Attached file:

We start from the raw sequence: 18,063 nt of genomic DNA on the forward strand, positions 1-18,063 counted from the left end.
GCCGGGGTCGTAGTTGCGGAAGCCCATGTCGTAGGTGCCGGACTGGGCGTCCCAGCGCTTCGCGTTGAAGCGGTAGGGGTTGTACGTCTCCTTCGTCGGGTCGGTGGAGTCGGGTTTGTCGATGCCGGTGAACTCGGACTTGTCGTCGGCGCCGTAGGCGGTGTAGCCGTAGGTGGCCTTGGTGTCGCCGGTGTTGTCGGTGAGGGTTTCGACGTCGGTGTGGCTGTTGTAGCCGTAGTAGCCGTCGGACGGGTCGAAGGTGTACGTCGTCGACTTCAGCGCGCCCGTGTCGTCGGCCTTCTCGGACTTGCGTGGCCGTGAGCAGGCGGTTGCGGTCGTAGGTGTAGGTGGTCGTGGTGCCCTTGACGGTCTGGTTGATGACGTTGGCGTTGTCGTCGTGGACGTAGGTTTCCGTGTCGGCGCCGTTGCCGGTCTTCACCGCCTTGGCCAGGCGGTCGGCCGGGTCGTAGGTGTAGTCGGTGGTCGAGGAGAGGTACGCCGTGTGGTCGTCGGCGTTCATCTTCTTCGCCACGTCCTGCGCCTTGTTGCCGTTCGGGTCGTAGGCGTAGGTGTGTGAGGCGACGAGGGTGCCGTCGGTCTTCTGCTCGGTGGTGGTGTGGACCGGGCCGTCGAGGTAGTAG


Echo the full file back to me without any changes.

We start from the raw sequence: 18,063 nt of genomic DNA on the forward strand, positions 1-18,063 counted from the left end.
GCCGGGGTCGTAGTTGCGGAAGCCCATGTCGTAGGTGCCGGACTGGGCGTCCCAGCGCTTCGCGTTGAAGCGGTAGGGGTTGTACGTCTCCTTCGTCGGGTCGGTGGAGTCGGGTTTGTCGATGCCGGTGAACTCGGACTTGTCGTCGGCGCCGTAGGCGGTGTAGCCGTAGGTGGCCTTGGTGTCGCCGGTGTTGTCGGTGAGGGTTTCGACGTCGGTGTGGCTGTTGTAGCCGTAGTAGCCGTCGGACGGGTCGAAGGTGTACGTCGTCGACTTCAGCGCGCCCGTGTCGTCGGCCTTCTCGGACTTGCGTGGCCGTGAGCAGGCGGTTGCGGTCGTAGGTGTAGGTGGTCGTGGTGCCCTTGACGGTCTGGTTGATGACGTTGGCGTTGTCGTCGTGGACGTAGGTTTCCGTGTCGGCGCCGTTGCCGGTCTTCACCGCCTTGGCCAGGCGGTCGGCCGGGTCGTAGGTGTAGTCGGTGGTCGAGGAGAGGTACGCCGTGTGGTCGTCGGCGTTCATCTTCTTCGCCACGTCCTGCGCCTTGTTGCCGTTCGGGTCGTAGGCGTAGGTGTGTGAGGCGACGAGGGTGCCGTCGGTCTTCTGCTCGGTGGTGGTGTGGACCGGGCCGTCGAGGTAGTAG